When it comes to higher education, we've all heard the talking points: More people than ever are pursuing four-year degrees — despite skyrocketing tuition costs — because they don't have many other choices if they want to be competitive in the workforce.
But new research suggests that some community college degrees, which are much less expensive, can significantly increase a student's potential income.
Analyzing seven years of post-graduation data from more than 20,000 students who attended Washington state's 34 community and technical colleges, researchers from Columbia University and the Career Ladders Project in Oakland, Calif., found that programs that take more than a year to complete lead to better employment odds and higher wages — sometimes even more so than a bachelor's degree.
There has been scarce research on community colleges, says Mina Dadgar, one of the study's lead authors and director of research at the Career Ladders Project, leading to the assumption that the schools are less valuable than they really are. The fact that many associate degrees, particularly in humanities, are meant only to get students in the door at four-year colleges and thus aren't useful by standard measures also undermines community colleges' reputations.
In more practical fields, though — including health care, technology and skilled labor — students with community college credentials can make their way into the workforce and immediately start earning salaries above $50,000 according to the U.S. Bureau of Labor Statistics.
"This is an affordable investment," Dadgar says. "For many students, community colleges are a way to earn a family-supporting wage, but we don't really think of them that way."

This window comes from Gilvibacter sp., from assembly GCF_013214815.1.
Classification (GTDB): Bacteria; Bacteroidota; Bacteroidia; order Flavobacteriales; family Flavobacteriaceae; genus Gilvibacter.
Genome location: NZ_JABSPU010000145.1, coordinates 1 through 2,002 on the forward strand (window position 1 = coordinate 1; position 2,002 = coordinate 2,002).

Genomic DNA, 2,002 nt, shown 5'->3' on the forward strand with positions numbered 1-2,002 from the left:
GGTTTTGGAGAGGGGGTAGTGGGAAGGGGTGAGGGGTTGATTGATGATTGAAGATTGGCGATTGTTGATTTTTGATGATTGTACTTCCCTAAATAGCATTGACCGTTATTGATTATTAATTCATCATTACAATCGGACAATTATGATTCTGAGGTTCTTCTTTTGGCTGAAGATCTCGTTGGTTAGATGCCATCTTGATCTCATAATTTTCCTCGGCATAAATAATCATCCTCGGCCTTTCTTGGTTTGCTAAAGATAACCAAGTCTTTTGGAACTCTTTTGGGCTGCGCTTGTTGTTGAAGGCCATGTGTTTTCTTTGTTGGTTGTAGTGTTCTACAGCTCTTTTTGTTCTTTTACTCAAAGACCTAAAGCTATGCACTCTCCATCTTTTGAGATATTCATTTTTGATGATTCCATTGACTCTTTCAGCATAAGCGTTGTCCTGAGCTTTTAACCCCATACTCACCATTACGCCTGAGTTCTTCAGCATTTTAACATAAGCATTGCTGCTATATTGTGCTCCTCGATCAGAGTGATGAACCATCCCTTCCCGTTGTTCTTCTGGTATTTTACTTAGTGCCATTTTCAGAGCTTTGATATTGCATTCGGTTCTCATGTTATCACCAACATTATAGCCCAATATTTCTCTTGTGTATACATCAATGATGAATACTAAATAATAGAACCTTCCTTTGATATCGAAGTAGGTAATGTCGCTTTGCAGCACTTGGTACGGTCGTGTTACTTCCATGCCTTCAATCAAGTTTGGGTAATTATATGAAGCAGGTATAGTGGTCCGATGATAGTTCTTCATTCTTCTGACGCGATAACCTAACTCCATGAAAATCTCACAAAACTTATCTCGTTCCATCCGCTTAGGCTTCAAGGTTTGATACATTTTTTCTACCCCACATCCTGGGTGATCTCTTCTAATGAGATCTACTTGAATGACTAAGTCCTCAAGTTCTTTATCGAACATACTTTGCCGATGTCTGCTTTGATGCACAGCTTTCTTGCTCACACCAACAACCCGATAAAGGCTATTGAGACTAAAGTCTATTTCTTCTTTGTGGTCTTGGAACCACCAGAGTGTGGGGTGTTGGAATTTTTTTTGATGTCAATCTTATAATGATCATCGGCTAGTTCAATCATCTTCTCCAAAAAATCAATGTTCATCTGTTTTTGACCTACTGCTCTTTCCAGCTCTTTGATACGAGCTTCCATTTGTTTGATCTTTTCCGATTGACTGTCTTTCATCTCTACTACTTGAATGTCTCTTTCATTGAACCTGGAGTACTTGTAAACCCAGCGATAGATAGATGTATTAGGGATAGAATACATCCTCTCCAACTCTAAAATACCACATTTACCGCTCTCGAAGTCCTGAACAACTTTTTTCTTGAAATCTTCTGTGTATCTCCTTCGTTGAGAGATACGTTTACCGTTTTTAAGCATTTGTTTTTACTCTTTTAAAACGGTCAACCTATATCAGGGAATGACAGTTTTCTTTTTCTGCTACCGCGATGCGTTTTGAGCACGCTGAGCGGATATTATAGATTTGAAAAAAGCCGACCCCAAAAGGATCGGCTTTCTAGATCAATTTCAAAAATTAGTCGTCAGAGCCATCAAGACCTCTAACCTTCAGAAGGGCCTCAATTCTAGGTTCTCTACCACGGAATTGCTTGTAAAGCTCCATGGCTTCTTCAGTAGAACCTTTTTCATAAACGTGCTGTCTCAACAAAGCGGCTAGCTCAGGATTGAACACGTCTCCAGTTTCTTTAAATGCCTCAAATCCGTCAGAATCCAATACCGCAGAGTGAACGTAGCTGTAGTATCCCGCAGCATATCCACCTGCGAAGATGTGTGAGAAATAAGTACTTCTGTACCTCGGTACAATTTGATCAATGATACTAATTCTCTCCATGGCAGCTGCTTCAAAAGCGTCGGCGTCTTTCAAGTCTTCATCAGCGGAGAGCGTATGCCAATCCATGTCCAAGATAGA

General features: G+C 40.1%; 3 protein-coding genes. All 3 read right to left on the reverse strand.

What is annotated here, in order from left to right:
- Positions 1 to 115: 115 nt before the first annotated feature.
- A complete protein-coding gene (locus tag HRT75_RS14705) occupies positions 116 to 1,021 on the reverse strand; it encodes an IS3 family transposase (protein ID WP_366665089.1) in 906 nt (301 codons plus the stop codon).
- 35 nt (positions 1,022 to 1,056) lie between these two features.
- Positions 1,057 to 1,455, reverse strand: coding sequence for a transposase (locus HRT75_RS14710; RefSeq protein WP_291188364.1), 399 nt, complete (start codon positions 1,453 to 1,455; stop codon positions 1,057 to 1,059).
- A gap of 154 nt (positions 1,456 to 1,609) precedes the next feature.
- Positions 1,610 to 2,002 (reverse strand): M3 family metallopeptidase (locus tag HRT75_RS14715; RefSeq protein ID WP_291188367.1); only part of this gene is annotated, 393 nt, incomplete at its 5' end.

Women in particular benefit from the programs, receiving as much as 15 percent higher wages than women who dropped out of four-year colleges.
But students do need to invest some time to get those returns. Short-term certificates, which take less than a year to pursue, don't lead to significant economic return, the study found — unless they're combined with deliberate foresight about what comes next.
"The challenge is, many credentials are not well thought through," says James Stone, director of the National Research Center for Career & Technical Education. "They're dead ends."
Both Stone, who had no affiliation with the study, and Dadgar stressed two main points: First, policymakers need to start making it so that short-term certificates can build off one another. And second, high school counselors — who, they say, for the most part promote only the four-year track — need to use these data to present community college as a legitimate option for students.
"We still have this belief that the four-year college is the only pathway," Stone says. "This is the perfect time to promote these opportunities."
(The study, which was published by the American Educational Research Association, was funded by the Bill and Melinda Gates Foundation, a prominent donor to NPR.)